top of page

February 14 Minister's Message




“Six days later, Jesus took with him Peter and James and John and led them up a high mountain…And Jesus was transfigured before them, and his clothes became dazzling bright, such as no one on earth could brighten them…Then a cloud overshadowed them, and from the cloud there came a voice, “This is my Son, the Beloved; listen to him!” From Mark 9


When I was a little kid, long before Disney grew up in Marceline, Missouri and made his way to Mickey Mouse fame, The Greatest Show on Earth was the circus. When Barnum and Bailey came to town, they hosted a fair with elephant rides. Somewhere in a childhood photo album in those little plastic sleeves, there’s a photo of my best friend Darlene and me. We’re sitting atop a circus elephant in our summer shorts, waving at our nervous parents down below.


We humans love the sensational, the fantastical. We watch social media clips about the last words of husbands who shout, “Honey, watch this”, just before skiing off the third story of the house.


The world loves to give us a spectacle. Spectacles promise to make us happy and give us hope for the future. They demand something from us in return. They want our undivided devotion and attention. The spectacles of the world make us happy for a hot minute, but that happiness is always temporary. When the spectacle disappoints, we get discouraged, angry, even depressed. Alternatively, the spectacle of God brings us joy for eternity.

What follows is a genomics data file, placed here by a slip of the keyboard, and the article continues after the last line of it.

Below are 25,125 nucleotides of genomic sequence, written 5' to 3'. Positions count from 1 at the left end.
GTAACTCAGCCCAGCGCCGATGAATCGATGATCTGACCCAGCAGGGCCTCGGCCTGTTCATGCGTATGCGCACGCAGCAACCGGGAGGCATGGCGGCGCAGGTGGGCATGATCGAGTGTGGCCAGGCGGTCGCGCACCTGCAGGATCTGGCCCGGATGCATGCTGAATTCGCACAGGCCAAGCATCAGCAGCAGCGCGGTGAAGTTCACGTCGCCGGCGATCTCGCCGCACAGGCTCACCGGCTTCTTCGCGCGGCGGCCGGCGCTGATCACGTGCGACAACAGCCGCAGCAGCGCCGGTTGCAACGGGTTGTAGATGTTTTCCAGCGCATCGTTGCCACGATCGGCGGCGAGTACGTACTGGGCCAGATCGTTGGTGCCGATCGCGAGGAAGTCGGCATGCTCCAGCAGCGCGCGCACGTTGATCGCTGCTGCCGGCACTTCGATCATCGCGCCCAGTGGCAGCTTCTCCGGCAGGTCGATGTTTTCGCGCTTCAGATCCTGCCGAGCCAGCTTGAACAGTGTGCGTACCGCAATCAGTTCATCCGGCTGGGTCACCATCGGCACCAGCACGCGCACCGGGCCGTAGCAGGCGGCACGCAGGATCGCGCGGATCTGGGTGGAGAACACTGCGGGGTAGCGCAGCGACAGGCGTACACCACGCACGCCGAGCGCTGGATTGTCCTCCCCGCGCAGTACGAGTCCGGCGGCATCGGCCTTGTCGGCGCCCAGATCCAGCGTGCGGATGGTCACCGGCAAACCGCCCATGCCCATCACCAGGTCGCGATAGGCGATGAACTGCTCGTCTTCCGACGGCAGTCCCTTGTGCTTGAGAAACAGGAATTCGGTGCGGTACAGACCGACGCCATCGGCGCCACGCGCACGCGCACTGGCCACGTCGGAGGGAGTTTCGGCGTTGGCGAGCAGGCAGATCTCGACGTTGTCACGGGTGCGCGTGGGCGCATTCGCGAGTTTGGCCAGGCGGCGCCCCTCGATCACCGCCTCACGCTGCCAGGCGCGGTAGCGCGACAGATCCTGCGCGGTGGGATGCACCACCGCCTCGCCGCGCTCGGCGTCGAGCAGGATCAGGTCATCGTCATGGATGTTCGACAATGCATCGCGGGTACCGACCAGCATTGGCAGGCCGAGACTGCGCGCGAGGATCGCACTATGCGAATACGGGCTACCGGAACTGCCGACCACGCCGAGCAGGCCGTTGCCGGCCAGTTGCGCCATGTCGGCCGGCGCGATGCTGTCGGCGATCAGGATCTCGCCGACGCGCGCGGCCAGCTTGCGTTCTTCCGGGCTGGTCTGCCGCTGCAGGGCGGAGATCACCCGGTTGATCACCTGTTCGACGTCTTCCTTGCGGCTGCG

God knows that we humans settle for what the world thinks is fantastic to temporarily numb us from our troubles and the considerable challenges of our planet. God wants us to know that God’s spectacle is so much bigger than this. God promises us so much more than a moment’s entertainment, however spectacular that may be. God promises and delivers an alternative way of being in the world.


The season of Lent is now upon us. The practices of Lent invite us to consider this question, “To whom or what will we give our devoted attention? The traditional practice of giving something up for Lent is not about punishing ourselves by giving up something we love, but rather about refusing to punish ourselves any longer by clinging to those false spectacles of the world that cannot give us life. They offer us temporary pleasure, but they can’t be our God.


This season of Lent, let go of whatever spectacle of the world has captured your heart. That might be hard at first. We love our phones and the news and binge watching our favorite shows. I’m curious though, about what might open for our future when we stop settling for the temporary happiness of climbing elephants, when we can experience God’s spectacular, eternal joy.


God’s grace, mercy and peace be with you,

Rev. Dr. Anna V. Copeland

Senior Minister, The Community Church of Vero Beach


25 views0 comments

Recent Posts

See All

Comments


bottom of page